What are passive Mutual Funds?
In recent years, there has been a considerable shift in investing trends. One of which is focused on passive funds. They require lesser portfolio changes or management costs and are often less expensive than active investments. As a result, many long-term investors use passive investments to build wealth.
Let's dive in deeper to learn more about passive mutual funds.
What is a Passive Mutual Fund?
A passive fund is a fund that creates an investment portfolio by tracking a market index or a specific market segment. Unlike active funds, the fund manager is not required to conduct extensive research to identify the stocks as a part of the portfolio. As a result, a passive fund is a low-cost investment option.
The fund manager replicates the index composition. The main aim is to create a benchmark portfolio with minimum tracking error. Therefore, the returns are quite close to the overall market returns.
For instance, a fund tracking the BSE Sensex will have the same 30 stocks in its portfolio. Similarly, if a fund mimics Nifty, the fund's portfolio will have the same 50 stocks that are part of the Nifty index. Moreover, the stock weights are similar to the index holdings.
There are two types of passive mutual funds:
Index funds mimic the underlying benchmark index. The fund manager's job is to replicate and maintain the underlying benchmark's portfolio. The main focus can be market cap, sector, theme or a broad market index.
The funds' returns are closely similar to the benchmark. However, there may be variance in performance due to a tracking error.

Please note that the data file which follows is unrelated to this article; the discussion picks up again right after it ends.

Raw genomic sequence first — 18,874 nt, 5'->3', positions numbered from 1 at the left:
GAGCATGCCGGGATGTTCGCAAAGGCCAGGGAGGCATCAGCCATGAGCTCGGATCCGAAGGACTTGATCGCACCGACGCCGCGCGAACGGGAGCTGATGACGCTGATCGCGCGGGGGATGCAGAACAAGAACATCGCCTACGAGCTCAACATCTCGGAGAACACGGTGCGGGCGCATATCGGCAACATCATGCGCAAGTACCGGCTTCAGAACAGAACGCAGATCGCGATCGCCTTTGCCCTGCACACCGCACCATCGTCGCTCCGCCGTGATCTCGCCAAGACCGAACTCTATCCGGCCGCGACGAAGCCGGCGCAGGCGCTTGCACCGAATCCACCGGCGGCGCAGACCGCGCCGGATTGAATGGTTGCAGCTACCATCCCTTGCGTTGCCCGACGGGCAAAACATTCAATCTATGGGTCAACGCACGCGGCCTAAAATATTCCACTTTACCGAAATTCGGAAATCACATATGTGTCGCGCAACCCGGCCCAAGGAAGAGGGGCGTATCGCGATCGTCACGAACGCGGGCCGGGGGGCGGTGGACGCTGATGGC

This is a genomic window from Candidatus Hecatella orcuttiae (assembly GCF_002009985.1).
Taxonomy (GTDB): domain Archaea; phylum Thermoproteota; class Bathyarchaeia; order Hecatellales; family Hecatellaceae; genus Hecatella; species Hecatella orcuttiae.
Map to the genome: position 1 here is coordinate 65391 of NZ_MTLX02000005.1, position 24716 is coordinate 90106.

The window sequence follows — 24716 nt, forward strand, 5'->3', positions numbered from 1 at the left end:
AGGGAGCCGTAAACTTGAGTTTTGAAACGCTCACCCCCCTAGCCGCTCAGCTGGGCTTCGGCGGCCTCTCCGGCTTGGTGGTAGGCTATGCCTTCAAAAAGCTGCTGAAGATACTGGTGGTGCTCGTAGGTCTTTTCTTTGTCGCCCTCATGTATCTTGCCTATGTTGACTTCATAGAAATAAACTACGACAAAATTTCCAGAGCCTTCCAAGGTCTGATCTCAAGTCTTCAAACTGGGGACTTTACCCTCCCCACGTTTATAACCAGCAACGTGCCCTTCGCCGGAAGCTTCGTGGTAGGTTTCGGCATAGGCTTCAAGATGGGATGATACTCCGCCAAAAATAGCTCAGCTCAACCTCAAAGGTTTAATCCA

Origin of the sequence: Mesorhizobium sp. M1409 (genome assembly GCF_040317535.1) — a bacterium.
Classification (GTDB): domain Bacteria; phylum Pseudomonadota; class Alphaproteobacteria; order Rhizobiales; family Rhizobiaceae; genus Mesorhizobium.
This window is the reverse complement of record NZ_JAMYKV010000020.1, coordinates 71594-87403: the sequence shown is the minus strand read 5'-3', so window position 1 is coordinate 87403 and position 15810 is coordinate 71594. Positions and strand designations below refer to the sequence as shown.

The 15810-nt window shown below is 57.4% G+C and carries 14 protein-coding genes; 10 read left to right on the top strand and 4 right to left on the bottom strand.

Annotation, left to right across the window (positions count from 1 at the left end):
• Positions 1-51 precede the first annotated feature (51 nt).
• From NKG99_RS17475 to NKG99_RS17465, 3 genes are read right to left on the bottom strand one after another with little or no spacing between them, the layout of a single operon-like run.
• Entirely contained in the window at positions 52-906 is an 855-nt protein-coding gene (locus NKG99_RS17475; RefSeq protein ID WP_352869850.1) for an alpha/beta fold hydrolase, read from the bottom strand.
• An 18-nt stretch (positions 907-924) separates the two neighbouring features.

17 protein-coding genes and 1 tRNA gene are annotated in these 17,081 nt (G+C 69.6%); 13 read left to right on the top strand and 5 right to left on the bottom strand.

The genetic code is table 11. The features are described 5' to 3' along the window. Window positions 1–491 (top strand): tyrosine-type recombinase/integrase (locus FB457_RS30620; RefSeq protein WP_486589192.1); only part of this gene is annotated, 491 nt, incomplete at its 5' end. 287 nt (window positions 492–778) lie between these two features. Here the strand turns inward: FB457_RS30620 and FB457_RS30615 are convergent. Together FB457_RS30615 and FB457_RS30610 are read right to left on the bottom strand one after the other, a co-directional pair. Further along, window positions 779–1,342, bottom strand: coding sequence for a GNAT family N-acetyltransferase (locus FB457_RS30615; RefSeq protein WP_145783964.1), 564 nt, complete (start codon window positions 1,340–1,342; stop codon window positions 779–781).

Exchange Traded Funds (ETFs)
Exchange-traded funds (ETFs) are funds that track the performance of an underlying index. The portfolio of an ETF closely resembles an Index.
The underlying stocks in the portfolio determine the value of the net assets. Furthermore, ETFs trade on the stock exchange; thus, one can even buy and sell ETFs through the stock exchange platform.
Following things, you should know about passive mutual funds:
“Buy and hold” is the core strategy of passive mutual funds. Since the composition mimics the benchmark index, the fund manager is not required to optimise the portfolio much. This makes passive mutual funds low-cost investment options. Additionally, passive funds recruit various investment strategies, such as tracking sector indexes, broad market indexes, etc.
Passive mutual funds aim to closely replicate the benchmark index like the Nifty or Sensex or any other index. In other words, the stock representation of the passive mutual fund and the portfolio composition will be similar to the underlying benchmark. Moreover, the returns from passive funds may be close to the market returns. The gains from passive funds are also compounded over the investment horizon, making them suitable for the long run.
Passive mutual funds are market-linked instruments and, therefore, a risk. The portfolio is well-diversified due to the replication of the benchmark index.
Since portfolio composition replicates the underlying benchmark, passive funds are widely diversified.
Generally, Passive funds are low-cost investment schemes that do not involve the active buying and selling of securities. As a result, all the costs associated with the fund are low compared to an active mutual fund.
If you are aiming for long-term wealth creation, passive funds can be your next investment alternative. That’s not all. If you’re a beginner looking to choose the right fund, passive funds may be a good entry point for your step into the market.
Understanding Passive Mutual Funds
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